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Phosphatidylinositol 3-kinase (PI3K), protein kinase B (AKT1), and c-myc have well-established roles in promoting the maintenance of murine embryonic stem cells (mESCs). In contrast, the activity of glycogen synthase kinase 3β (GSK3β), a negatively regulated target of AKT1 signaling, antagonizes self-renewal. Here, we show that PI3K/AKT1 signaling promotes self-renewal by suppressing GSK3β activity and restricting its access to nuclear substrates such as c-myc. GSK3β shuttles between the cytoplasm and nucleus in mESCs but accumulates in the cytoplasm in an inactive form due to AKT1-dependent nuclear export and inhibitory phosphorylation. When PI3K/AKT1 signaling declines following leukemia inhibitory factor withdrawal, active GSK3β accumulates in the nucleus, where it targets c-myc through phosphorylation on threonine 58 (T58), promoting its degradation. Ectopic nuclear localization of active GSK3β promotes differentiation, but this process is blocked by a mutant form of c-myc (T58A) that evades phosphorylation by GSK3β. This novel mechanism explains how AKT1 promotes self-renewal by regulating the activity and localization of GSK3β. This pathway converges on c-myc, a key regulator of mESC self-renewal.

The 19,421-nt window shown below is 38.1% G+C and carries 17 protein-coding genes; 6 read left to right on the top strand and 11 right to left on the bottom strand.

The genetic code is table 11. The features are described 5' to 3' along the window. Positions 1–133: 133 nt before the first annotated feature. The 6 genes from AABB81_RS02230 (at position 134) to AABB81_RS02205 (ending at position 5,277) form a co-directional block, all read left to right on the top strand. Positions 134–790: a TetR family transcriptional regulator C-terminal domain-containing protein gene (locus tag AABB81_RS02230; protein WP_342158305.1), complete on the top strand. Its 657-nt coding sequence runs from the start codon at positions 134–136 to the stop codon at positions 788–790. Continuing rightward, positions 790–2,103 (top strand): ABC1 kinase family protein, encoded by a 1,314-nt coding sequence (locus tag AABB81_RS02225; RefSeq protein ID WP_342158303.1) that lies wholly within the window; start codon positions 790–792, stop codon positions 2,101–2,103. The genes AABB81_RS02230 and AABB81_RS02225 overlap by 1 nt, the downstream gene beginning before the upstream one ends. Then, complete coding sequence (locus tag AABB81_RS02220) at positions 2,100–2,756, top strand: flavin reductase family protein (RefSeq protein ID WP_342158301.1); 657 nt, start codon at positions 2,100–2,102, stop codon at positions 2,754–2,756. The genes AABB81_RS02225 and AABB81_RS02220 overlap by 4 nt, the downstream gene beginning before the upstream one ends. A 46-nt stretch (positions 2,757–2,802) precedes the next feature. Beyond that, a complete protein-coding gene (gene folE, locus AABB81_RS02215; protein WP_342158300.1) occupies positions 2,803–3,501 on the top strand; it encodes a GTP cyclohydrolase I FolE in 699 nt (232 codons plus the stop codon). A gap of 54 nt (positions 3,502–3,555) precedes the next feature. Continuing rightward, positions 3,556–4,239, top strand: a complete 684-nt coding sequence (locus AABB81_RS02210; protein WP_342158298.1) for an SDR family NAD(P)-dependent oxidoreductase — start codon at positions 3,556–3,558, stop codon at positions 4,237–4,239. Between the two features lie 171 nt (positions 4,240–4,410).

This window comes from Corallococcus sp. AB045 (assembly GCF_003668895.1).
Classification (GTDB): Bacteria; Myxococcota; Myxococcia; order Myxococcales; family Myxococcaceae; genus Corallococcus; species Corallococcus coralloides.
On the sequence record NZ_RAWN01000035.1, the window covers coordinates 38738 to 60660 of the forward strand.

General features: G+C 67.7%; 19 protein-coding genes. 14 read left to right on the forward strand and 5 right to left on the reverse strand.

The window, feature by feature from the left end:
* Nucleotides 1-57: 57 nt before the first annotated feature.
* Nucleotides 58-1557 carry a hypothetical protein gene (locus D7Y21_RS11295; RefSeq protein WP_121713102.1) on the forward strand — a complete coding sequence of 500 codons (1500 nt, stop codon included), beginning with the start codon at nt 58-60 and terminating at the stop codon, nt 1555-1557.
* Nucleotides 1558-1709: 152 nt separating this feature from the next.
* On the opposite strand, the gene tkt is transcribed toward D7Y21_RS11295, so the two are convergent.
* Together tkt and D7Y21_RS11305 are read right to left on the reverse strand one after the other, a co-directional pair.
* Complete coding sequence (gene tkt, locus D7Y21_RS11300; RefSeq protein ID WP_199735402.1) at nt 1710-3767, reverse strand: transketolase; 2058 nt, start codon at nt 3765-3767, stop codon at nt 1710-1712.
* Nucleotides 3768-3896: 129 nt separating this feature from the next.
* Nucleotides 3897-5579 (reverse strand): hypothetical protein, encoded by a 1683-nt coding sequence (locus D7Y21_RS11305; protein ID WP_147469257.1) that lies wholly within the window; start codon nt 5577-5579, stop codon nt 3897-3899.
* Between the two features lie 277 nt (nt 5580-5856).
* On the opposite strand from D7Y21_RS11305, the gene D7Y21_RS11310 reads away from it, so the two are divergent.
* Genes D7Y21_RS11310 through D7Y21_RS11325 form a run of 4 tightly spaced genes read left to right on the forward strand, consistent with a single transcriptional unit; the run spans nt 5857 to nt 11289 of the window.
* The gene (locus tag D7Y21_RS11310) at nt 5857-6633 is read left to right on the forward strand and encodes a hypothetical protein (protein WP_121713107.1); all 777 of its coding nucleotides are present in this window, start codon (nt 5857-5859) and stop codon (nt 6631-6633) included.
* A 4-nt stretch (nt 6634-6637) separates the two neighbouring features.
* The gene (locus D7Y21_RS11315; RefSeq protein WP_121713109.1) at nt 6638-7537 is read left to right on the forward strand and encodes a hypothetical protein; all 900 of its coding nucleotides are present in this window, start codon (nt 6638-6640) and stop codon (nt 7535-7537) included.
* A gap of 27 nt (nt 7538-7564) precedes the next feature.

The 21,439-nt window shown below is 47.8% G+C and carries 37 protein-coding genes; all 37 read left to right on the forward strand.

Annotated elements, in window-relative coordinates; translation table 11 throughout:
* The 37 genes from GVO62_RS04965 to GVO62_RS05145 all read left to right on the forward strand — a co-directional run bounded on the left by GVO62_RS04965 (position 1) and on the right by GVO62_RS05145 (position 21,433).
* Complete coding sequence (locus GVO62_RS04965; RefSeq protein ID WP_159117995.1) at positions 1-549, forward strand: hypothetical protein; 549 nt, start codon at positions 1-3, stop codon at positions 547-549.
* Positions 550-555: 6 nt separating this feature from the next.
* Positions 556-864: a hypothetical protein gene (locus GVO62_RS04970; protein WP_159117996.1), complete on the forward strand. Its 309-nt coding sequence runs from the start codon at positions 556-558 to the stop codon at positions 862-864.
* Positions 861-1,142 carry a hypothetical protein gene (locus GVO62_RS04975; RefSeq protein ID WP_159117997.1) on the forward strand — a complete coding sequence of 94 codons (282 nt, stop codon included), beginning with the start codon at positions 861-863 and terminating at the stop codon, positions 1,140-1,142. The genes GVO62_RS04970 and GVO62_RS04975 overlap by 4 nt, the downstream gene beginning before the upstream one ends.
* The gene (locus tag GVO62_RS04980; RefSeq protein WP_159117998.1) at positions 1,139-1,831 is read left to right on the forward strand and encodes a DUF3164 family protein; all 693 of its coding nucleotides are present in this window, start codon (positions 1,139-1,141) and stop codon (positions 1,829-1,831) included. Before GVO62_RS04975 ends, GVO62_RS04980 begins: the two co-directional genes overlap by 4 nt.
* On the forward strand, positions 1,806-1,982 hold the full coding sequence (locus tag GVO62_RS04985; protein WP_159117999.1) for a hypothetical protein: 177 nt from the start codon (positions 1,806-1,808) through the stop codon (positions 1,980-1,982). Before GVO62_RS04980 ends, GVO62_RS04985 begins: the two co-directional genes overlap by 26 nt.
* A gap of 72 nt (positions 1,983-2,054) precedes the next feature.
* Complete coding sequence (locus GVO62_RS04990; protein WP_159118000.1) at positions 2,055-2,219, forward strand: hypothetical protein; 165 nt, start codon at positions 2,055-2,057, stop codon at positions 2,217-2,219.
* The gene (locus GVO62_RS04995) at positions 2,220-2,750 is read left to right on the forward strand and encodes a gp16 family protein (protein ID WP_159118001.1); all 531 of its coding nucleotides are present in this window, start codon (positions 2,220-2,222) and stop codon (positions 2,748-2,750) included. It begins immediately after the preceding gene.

The self-renewal of murine embryonic stem cells (mESCs) is controlled through the activity of leukemia inhibitory factor (LIF) by a mechanism requiring the activation of STAT3 (12, 14). Also critical for self-renewal is the canonical phosphatidylinositol 3-kinase (PI3K) pathway, which signals through AKT1 (19, 28). Interrupting the activity of these signaling pathways results in loss of the capacity for long-term self-renewal (16). Under self-renewing conditions, elevated PI3K/AKT1 activity levels are proposed to directly inhibit glycogen synthase kinase 3β (GSK3β) through the phosphorylation of serine 9 (S9) (4, 19, 23). Then, as mESCs differentiate following LIF withdrawal, PI3K/AKT1 activity declines (19, 23) and the catalytic activity of GSK3β becomes elevated due to the hypophosphorylation of S9 (4). The importance of GSK3β in mESC self-renewal is highlighted by several key observations. First, inhibition of GSK3β activity is required to maintain mESCs in a pluripotent, self-renewing state (20, 32). Second, genetic inactivation of GSK3α/β severely compromises the ability of mESCs to differentiate (8). Finally, inhibition of GSK3β significantly enhances the derivation frequencies of mESC lines from blastocyst stage embryos (27).